• Advocating for mediation as a separate diversion order in juvenile justice system instead of the settlement with the injured party, as well as not to determine in advance (by the Law) possible outcomes of this process as is the case now. In making this change the legislator would also make a shift from understanding mediation as a form of settlement towards considering it as a form of dialogue about the conflict and its impact on the parties. By making this change the focus would be moved from the outcomes to the process, i.e., from making things right to healing of both parties.
  • Advocating for meditation as a separate obligation under provision on the conditional postponement of criminal prosecution (principal of opportunity) in cases of adult offenders foreseen in the Criminal Code. This would make the use of diversion of adult offenders more in line with restorative justice principles and would provide for more active role of a victim. To bring by-laws related to application of diversion orders for juvenile offenders, including settlement between a juvenile offender and a victim.
  • Building the capacities /increasing the awareness of judges and prosecutors, and other stakeholders about the concept of RJ and its benefits, to increase the referral of cases to mediation service and other restorative practices.
  • Raising public awareness about relevance and benefits of VOM and restorative justice, as well as to raise awareness of professionals on the concept of restorative justice programs, which is relevant for ensuring broader use of provisions with elements of RJ in practice. This should also include the enhancement of the quantity and quality of education about RJ of justice professionals.
  • Expanding the models of RJ used, particularly for juveniles, including family group conferences, which would provide space for more active role of a family and the community (community of care) in solving problems in the aftermath of a crime, which is relevant in cases of juveniles.
  • Regional exchanging to provide space for experience and know-how exchange in the region (experiential learning) – develop and implement joint projects, exchange of relevant materials, bilateral and multilateral cooperation through meetings, round tables, workshops, conferences and other types of academic encounters that will point out the potential and challenges of RJ in the region, boost networking, and developing an online platform for sharing and distributing materials, etc. The experience exchange should also include inter-university collaboration in the region. Another concrete recommendation about strengthening regional cooperation includes the establishment and consolidation of the RJ network as component of the Institution/Forum in SEE and explore possibilities of applying cross border mediation in the penal matters.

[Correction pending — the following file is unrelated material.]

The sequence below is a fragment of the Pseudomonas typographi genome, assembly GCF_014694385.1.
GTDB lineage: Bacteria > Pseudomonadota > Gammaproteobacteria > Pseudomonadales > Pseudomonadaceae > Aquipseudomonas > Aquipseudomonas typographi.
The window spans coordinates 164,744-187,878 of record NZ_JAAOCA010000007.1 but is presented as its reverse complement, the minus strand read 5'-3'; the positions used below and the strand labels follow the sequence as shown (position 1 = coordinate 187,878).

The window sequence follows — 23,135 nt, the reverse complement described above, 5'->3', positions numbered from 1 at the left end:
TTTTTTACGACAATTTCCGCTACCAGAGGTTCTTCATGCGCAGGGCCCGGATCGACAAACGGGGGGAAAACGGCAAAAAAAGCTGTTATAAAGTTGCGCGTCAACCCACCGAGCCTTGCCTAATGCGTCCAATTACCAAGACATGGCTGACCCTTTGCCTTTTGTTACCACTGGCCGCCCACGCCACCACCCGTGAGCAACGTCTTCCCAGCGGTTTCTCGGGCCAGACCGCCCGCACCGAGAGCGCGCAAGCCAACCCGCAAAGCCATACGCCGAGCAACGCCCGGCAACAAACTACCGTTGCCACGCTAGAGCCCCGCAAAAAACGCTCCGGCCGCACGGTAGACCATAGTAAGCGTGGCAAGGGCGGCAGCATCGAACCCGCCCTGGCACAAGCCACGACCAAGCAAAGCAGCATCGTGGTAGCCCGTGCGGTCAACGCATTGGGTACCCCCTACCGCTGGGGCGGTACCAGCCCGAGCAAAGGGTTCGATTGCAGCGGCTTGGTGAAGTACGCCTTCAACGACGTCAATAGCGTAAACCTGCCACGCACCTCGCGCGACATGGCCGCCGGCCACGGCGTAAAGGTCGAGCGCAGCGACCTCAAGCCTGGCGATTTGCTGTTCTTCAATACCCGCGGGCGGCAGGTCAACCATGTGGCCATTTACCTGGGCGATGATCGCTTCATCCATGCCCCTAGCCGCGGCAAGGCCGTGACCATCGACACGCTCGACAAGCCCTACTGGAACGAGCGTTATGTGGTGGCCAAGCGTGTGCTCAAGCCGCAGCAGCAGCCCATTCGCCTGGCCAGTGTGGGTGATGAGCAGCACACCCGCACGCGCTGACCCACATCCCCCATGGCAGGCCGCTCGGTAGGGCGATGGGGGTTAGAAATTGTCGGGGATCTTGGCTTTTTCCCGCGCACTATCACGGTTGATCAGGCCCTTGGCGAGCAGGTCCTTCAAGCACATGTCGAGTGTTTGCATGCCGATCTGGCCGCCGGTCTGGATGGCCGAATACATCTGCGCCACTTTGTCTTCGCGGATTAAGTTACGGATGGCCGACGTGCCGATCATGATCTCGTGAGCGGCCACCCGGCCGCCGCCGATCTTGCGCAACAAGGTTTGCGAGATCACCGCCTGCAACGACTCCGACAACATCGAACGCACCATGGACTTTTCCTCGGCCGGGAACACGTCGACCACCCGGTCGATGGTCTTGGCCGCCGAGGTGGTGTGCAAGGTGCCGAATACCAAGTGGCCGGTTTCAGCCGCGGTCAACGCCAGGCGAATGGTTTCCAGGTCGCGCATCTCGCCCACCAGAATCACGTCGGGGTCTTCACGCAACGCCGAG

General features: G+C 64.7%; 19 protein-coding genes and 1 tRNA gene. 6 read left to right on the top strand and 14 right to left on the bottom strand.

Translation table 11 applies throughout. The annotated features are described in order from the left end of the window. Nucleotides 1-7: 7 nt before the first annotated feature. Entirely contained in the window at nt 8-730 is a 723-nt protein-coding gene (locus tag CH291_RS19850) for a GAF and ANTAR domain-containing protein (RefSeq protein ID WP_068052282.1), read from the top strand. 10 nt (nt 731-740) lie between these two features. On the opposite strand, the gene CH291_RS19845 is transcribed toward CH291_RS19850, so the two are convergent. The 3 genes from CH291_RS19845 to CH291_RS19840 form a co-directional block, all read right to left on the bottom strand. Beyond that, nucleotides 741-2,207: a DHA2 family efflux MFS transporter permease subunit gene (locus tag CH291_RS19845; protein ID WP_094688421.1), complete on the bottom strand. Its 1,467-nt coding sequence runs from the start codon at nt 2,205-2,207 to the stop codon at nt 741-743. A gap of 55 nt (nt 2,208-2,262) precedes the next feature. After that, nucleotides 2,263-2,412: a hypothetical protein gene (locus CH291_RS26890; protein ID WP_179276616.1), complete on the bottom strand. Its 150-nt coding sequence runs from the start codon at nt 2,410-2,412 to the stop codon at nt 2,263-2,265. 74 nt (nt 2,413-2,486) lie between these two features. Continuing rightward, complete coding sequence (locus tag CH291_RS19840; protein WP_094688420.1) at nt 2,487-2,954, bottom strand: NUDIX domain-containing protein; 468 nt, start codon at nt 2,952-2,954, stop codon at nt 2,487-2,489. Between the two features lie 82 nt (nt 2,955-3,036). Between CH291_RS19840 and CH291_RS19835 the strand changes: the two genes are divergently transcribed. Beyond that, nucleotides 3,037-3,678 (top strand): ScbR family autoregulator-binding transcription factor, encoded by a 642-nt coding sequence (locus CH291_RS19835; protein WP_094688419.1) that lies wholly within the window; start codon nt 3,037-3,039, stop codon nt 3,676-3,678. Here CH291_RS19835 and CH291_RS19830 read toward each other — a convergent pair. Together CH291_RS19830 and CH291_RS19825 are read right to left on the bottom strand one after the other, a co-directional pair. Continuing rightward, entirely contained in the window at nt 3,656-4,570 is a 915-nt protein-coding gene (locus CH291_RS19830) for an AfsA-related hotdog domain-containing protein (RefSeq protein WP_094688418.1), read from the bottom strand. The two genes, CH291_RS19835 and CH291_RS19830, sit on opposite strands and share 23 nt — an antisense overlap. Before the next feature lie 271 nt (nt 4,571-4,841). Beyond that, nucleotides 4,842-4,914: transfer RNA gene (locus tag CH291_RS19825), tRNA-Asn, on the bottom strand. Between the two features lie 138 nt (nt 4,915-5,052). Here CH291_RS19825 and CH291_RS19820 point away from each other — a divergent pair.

Panel III: Environmental Mediation

 Moderator: Mr. Bill Marsh, Independent International Mediator, UK.

      • Ms. Smiljka Gavrić, Mediator at Association of Mediators in Bosnia and Herzegovina,
      • Ms. Gordana Ristin, Judge, Mediator, Ljubljana, Slovenia
      • Ms. Drita Avdyli, Chairperson of the Albanian Chamber of Mediation

We all share the air that we breathe’, was the sentence that opened the specific panel, whose moderator made it clear that cross-border environmental mediation is indispensable to the survival of humanity, therefore, goes beyond geopolitical bilateral disputes.  The following observations are based on an outline provided by Mr. Marsh, who summarized key notions and ideas that derived from the discussion as a whole and which represent, also, lessons learnt via the experience, research and practice of experts present.

Key ideas from the third panel:

  1. There has been a shift from private to public context. A space has been found for mediation process and this should be further supported and enhanced. Issues of officials’ accountability and public responsibility are also arising. The management of unexpected events, like elections, cabinet reshuffles etc. also become an issue of priority. In this context, public bodies need to take decisions and support mediation via adequate policies, institutions and regulatory frameworks.
  2. Terminology. Terminology affects the way people view what mediators do. Terminology is critical. If one asks the right questions, they will get a different approach. As already mentioned, the practice of mediation is labelled under different terms all around the region. The moderator argues that ‘mediation’ is an unfamiliar word, therefore not trusted by people. It also puts the focus on the mediator, rather than the parties, who are the true stakeholders. The real question for parties should not be whether they want to mediate or not, but whether they wish to improve the quality of the dialogue that they either have been having so far or aspire to initiate. ‘Dialogue’ has been proposed as a word that one can relate to more easily; ‘dialogue’ sets the focus on the parties, while also putting communication and understanding at the core of the process.
  3. Sustainability. How can one define success of mediation for the parties? Success should mean that parties have reached a certain level of quality of dialogue, where good dialogue can be continued without the presence of a mediator. In mediation practice, there should be an aim for redundancy- efficient capacity building for parties.
  4. Vision. Mediators tend to envision themselves and their practice in a functional rather than a visionary way. There should be, instead, a needs-oriented, party-focused approach. This suggestion coincides with the previously mentioned ideas of promoting extensive needs-analysis and cultural awareness of involved parties before attempting mediation.
  5. Need and Flexibility. There is an overwhelming need for improving the quality of public dialogue. Mediators should be able to grasp the underlying complexity of issues, and explore, under this perspective, the role of high-quality public dialogue in resolving crucial issues of public interest. When it comes to resolving a dispute, there might be more options than purely ‘yes-no’, ‘black or white’ answers.